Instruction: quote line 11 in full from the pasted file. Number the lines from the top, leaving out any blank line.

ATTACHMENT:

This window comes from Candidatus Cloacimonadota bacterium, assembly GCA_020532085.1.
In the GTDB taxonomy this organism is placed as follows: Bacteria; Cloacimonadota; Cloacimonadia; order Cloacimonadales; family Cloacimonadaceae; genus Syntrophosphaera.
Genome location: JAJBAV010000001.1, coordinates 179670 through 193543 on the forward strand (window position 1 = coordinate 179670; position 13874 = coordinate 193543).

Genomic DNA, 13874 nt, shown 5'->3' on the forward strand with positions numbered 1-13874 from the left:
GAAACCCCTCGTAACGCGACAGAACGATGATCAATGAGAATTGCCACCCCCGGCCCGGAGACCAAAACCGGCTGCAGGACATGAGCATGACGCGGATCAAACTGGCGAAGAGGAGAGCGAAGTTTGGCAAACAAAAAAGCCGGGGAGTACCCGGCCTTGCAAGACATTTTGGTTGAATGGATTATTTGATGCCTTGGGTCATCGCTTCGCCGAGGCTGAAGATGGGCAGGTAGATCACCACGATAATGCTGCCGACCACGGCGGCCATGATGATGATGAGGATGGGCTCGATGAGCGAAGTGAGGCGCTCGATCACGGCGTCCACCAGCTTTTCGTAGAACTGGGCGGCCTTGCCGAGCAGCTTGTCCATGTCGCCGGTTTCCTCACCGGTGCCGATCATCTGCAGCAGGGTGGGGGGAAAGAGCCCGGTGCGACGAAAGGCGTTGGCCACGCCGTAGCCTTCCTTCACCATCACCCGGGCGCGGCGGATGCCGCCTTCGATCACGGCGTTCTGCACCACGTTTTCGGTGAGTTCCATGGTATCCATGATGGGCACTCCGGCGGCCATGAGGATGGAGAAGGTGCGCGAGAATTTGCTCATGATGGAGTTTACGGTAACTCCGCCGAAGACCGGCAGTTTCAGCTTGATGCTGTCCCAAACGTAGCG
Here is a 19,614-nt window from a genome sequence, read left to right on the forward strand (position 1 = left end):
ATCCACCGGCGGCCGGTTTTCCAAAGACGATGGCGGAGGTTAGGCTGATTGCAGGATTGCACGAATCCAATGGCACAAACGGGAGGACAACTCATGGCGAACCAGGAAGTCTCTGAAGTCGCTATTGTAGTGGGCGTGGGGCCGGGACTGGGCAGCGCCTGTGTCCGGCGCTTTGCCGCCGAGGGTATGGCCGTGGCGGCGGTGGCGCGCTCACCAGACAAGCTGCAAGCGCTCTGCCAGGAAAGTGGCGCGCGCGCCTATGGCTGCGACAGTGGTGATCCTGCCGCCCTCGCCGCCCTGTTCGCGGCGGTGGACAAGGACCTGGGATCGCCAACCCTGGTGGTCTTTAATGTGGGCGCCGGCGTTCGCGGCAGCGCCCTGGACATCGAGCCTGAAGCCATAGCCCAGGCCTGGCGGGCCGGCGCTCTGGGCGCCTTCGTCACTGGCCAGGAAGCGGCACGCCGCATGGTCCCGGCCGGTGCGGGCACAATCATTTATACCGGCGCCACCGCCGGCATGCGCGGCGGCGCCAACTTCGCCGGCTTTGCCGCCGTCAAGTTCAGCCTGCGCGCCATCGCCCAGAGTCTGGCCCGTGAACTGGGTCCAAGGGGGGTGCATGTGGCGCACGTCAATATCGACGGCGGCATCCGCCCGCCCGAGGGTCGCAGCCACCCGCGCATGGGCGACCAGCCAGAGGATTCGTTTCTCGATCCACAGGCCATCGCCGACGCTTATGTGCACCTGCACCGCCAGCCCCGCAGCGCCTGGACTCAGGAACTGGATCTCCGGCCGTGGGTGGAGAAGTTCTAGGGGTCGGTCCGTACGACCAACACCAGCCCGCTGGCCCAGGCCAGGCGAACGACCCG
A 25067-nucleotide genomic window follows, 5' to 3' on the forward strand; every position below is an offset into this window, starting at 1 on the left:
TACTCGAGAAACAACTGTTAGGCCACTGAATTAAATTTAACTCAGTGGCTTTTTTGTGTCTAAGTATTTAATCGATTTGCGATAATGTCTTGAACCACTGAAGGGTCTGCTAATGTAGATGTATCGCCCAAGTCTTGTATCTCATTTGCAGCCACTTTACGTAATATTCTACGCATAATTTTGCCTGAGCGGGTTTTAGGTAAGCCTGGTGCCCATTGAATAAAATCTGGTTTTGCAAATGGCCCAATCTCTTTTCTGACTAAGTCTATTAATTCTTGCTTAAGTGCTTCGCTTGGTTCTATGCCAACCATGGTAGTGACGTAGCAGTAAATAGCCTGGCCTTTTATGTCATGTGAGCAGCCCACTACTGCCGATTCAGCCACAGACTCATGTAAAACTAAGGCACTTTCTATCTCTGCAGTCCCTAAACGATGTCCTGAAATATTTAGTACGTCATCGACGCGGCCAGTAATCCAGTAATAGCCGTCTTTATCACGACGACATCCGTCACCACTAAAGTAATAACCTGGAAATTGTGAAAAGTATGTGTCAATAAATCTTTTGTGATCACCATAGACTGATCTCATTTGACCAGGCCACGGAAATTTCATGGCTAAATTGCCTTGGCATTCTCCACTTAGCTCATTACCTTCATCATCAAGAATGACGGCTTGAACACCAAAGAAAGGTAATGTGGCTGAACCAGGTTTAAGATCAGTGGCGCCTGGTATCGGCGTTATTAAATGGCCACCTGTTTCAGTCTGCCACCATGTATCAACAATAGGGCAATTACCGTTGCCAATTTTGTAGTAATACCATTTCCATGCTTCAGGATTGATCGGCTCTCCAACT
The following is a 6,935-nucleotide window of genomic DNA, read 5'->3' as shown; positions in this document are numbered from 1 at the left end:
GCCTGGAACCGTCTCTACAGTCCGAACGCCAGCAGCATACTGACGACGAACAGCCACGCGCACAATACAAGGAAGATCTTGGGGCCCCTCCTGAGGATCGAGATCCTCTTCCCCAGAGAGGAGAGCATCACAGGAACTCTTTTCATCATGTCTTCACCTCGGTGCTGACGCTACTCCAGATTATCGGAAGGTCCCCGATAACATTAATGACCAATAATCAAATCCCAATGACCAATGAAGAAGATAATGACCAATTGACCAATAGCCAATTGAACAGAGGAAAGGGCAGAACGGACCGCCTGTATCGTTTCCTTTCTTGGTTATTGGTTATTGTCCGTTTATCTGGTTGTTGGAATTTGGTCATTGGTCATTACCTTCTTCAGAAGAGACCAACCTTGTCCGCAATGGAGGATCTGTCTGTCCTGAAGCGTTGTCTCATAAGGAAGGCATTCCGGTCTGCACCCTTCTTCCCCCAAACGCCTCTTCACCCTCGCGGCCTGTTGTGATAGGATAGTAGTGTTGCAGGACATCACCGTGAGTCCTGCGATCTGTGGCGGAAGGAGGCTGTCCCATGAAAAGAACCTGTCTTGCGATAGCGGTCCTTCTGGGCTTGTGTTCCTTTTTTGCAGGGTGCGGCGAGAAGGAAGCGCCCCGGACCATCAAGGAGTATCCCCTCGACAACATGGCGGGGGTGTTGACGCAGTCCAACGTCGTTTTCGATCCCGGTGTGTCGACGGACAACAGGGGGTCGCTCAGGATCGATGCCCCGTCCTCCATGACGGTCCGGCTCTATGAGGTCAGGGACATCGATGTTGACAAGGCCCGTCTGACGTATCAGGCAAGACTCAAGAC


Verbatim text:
GCCTGGAACCGTCTCTACAGTCCGAACGCCAGCAGCATACTGACGACGAACAGCCACGCGCACAATACAAGGAAGATCTTGGGGCCCCTCCTGAGGATCGAGATCCTCTTCCCCAGAGAGGAGAGCATCACAGGAACTCTTTTCATCATGTCTTCACCTCGGTGCTGACGCTACTCCAGATTATCGGAAGGTCCCCGATAACATTAATGACCAATAATCAAATCCCAATGACCAATGAAGAAGATAATGACCAATTGACCAATAGCCAATTGAACAGAGGAAAGGGCAGAACGGACCGCCTGTATCGTTTCCTTTCTTGGTTATTGGTTATTGTCCGTTTATCTGGTTGTTGGAATTTGGTCATTGGTCATTACCTTCTTCAGAAGAGACCAACCTTGTCCGCAATGGAGGATCTGTCTGTCCTGAAGCGTTGTCTCATAAGGAAGGCATTCCGGTCTGCACCCTTCTTCCCCCAAACGCCTCTTCACCCTCGCGGCCTGTTGTGATAGGATAGTAGTGTTGCAGGACATCACCGTGAGTCCTGCGATCTGTGGCGGAAGGAGGCTGTCCCATGAAAAGAACCTGTCTTGCGATAGCGGTCCTTCTGGGCTTGTGTTCCTTTTTTGCAGGGTGCGGCGAGAAGGAAGCGCCCCGGACCATCAAGGAGTATCCCCTCGACAACATGGCGGGGGTGTTGACGCAGTCCAACGTCGTTTTCGATCCCGGTGTGTCGACGGACAACAGGGGGTCGCTCAGGATCGATGCCCCGTCCTCCATGACGGTCCGGCTCTATGAGGTCAGGGACATCGATGTTGACAAGGCCCGTCTGACGTATCAGGCAAGACTCAAGAC